DIY subwoofers require that you provide your own amplification. The most cost effective option is a professional PA amplifier; they deliver huge amounts of power at a relatively low costs. There are downsides to these amps, such as louder fans, brighter lights, no IR remote input to turn them on or off, balanced XLR input connections (instead of conventional RCA connectors), and odd Speakon speaker cable connectors. All of these issues can be overcome, as detailed below.


I’d be remiss if I didn’t give a quick overview of speaker impedance and how the subs are wired to the amplifiers. Each amplifier is in a bridged mono configuration with a 4 ohm load. The subs are 2 ohms each, with 2 subs wired in series to produce a 4 ohm load. On the EP4000 Amp, this is accomplished by flipping two of the configurations switch to enable bridge mode, and connecting the subs as shown in the diagram below.


Frequency Response Equalization of Very Low Frequencies

My Anthem D2 receiver has some of the best sound equalization available. Unfortunately, it only works between 20 Hz and 20,000 Hz, meaning that it doesn’t offer equalization for the lowest frequencies produced by an Infinite Baffle subwoofer setup. Fortunately, the receiver does have an option to pass these low frequencies to the subs, and the subs sound pretty good below 20 Hz without equalization.

So the simplest solution is to not worry about equalization below 20 Hz. But if your obsessive and want perfectly flat frequency response down to 5 Hz and below, this is the only setup I’ve found capable of doing that:


Thanks for reading and I hope you enjoyed my documentation of my do-it-yourself home theater subwoofer project. Hopefully you can take what I’ve learned and apply it in your own home theater project. If you have any questions, please post them in the comments section below.


Written by in: Home Theater | Tags: , , , , , | Last updated on: 2016-January-31 |


  • Tammy Willett says:

    This is a very informative post! Thanks for sharing your wealth of knowledge.

  • Excellent job getting this post completed while visiting this weekend! Sorry we couldn’t add more value to the very informative post.

  • Mark says:

    how many cubic ft is the room behind your subs? Also is there a way to connect the lfe channel from my marantz to these amps? Please let me know. New at the diy stuff. Thanks for your time.

    • Carlton Bale says:

      Mark, there are 2 sections to my mechanical room (the room that acts as the enclosure behind the subs.) The total volume is (12ft x 12ft x 10ft) + (12ft x 6ft x 10ft) = 2160 cubic feet. This pretty similar to the volume of my home theater room, which is approximately 2500 cubic feet.

      If you want to get extremely technical about it, look up the VAS specification for the subwoofer, which is measured in Liters. The required volume for each subwoofer should be 10 times the VAS or larger, but there is very little perforce difference if the volume is only 4 times VAS. The VAS of the Fi Audio IB318 is approximately 12.5 cubic feet. So each IB318 needs only about 50 cubic feet minimum; 125 cubic feet for more or more cubic feet to be ideal.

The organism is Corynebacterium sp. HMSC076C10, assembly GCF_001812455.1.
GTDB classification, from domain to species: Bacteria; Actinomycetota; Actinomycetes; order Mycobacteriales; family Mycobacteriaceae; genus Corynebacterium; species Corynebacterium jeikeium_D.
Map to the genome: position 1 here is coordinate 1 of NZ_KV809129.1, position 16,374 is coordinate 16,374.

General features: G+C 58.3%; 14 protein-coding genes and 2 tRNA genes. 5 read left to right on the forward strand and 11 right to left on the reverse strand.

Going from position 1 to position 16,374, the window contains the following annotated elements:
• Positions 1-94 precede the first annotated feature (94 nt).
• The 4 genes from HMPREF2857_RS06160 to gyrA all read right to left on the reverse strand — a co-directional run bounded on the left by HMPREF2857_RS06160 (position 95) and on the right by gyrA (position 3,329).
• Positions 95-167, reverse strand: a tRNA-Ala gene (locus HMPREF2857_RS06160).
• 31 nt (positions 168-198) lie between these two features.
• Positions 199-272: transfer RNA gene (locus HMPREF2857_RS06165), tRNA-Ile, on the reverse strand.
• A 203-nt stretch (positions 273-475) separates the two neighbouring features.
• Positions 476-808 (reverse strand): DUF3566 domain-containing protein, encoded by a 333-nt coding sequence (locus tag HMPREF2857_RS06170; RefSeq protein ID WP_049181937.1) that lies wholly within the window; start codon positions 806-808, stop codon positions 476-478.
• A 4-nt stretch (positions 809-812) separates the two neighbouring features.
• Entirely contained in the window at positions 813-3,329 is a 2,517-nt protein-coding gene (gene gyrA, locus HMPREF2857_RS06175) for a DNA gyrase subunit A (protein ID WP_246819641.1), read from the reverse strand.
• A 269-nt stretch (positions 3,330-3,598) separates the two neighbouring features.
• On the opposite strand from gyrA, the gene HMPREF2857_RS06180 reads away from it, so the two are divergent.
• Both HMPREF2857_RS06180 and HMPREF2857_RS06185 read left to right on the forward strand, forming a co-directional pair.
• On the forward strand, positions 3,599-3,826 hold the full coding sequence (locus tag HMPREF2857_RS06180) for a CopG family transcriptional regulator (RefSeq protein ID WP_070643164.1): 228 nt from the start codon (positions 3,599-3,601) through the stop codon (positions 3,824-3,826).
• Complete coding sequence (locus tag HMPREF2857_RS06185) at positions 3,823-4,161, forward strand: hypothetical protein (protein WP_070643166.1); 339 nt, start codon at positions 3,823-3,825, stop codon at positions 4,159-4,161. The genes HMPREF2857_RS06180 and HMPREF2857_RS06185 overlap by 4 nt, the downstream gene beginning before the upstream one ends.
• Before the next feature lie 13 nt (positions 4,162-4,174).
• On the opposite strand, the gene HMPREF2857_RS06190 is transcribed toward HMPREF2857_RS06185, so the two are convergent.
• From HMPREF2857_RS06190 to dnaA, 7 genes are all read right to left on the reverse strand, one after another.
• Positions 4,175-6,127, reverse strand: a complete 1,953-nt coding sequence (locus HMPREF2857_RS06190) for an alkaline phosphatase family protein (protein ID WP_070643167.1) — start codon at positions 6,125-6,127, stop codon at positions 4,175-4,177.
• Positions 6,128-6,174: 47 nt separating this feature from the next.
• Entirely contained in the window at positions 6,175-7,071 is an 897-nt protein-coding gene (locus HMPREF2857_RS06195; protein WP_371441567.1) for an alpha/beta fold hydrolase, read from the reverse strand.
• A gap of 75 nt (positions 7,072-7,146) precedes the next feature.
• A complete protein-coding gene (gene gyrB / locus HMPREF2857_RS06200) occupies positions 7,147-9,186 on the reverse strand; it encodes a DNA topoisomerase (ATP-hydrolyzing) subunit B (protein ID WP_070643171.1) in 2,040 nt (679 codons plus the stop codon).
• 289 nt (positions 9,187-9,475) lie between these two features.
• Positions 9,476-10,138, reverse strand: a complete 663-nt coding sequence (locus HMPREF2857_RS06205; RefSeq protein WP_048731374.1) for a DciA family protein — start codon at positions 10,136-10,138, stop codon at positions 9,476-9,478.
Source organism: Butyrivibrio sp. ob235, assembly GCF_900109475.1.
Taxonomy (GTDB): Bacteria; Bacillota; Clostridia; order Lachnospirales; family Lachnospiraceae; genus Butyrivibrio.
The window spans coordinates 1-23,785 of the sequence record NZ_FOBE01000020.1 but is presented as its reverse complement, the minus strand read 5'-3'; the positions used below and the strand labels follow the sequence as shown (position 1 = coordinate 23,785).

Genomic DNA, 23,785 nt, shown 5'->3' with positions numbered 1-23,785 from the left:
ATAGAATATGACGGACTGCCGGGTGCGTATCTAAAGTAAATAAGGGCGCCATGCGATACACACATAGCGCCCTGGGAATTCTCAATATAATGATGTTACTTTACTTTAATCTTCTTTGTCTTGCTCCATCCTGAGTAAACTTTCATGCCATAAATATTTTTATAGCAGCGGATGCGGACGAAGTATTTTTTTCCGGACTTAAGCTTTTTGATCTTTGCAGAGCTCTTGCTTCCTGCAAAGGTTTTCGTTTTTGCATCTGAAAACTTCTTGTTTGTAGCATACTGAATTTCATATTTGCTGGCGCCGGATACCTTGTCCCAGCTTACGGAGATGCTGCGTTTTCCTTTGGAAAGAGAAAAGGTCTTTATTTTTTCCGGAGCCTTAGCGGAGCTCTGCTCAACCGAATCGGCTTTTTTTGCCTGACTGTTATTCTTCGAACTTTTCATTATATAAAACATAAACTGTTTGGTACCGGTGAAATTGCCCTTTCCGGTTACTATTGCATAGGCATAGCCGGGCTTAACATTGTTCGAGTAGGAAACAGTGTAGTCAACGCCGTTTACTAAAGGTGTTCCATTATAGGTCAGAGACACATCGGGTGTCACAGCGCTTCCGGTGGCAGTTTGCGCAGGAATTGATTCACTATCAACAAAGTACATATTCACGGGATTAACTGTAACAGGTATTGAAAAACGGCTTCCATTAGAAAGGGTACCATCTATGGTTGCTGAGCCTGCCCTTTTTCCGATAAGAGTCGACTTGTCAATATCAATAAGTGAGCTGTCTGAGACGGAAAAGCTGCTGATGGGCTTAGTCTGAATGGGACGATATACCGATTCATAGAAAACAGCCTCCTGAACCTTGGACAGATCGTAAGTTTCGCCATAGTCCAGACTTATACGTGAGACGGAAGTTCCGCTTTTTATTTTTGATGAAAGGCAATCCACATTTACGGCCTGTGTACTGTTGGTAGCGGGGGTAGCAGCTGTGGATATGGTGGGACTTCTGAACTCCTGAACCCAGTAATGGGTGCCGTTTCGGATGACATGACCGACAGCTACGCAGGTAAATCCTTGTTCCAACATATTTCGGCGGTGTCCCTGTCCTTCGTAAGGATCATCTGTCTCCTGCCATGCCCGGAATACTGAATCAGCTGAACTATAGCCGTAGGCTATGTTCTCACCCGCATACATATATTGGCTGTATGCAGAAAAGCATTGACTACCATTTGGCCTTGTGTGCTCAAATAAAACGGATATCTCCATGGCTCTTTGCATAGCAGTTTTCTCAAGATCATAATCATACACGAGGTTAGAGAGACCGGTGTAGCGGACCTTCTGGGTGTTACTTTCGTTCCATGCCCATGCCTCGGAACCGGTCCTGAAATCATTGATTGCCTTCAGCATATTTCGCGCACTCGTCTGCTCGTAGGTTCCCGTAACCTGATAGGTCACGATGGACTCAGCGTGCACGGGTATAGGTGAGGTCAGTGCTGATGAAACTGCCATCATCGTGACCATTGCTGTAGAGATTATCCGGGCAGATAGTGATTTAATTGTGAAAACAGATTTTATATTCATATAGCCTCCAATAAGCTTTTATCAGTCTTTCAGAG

For my installation of four IB318s, the ideal volume is 500 cubic feet or more, and acceptable performance starts around 200 cubic feet.

      This is a good question; I’ll update the article to include this.

    • Carlton Bale says:

      And to answer your other question, the Behringer EP4000 does have connections for unbalanced inputs on the back panel (in addition to the balanced input connectors.) The connectors are 1/4″ 2-conductor TS style, so you would need something like this 1/4-inch TS to RCA adapter or this dual 1/4-inch TS to RCA cable to connect your receiver to this amp. With these, you can connect the LFE channel of pretty much any receiver to this amp.

  • Hutch says:

    I’m very interested in trying an IB set up in my new home theater room in conjunction with my pair of Klipsch KW-120-THX subs. One thing I’ve come to learn is that sub placement can very important based on seating position. You can move a sub 1 foot forward, backwards, left, right or flip it backwards into a corner and get dramatically different base volume from you seating position. With IB set ups your sub placement is extremely fixed and can not be moved or altered to avoid sitting in a completely dead spot in the room. Often you don’t have the option to change seating positions.

    My question is: Is there any way to minimize this chance with different mounting designs say facing the subs straight towards the viewers or doing a manifold where the subs are facing each other?

    My home theater room is in my basement underneath my outside deck. My whole basement is ICF and the back wall of the Theater room that joints into the rest of the basement is an ICF wall as well. The room is very well isolated from the rest of the house. My plan is to turn my front stage into the IB sealed enclosure. Its will be 2′ Deep x 9.5′ Tall x 16′ Wide and was going to run 2 of the FI IB318 in it. That enclosure will easily give me my 10x volume needed and since its not a closet or my attic I wont shake the rest of the house apart or make being anywhere else in the house unbearable while some else is watching a movie. I’m just wondering if I’m best off facing the subs straight out or more of in a dual manifold facing each other inside the enclosure with the opening facing the audience? Like I said earlier this isn’t an enclosure that you can shift around the room to find the best placement.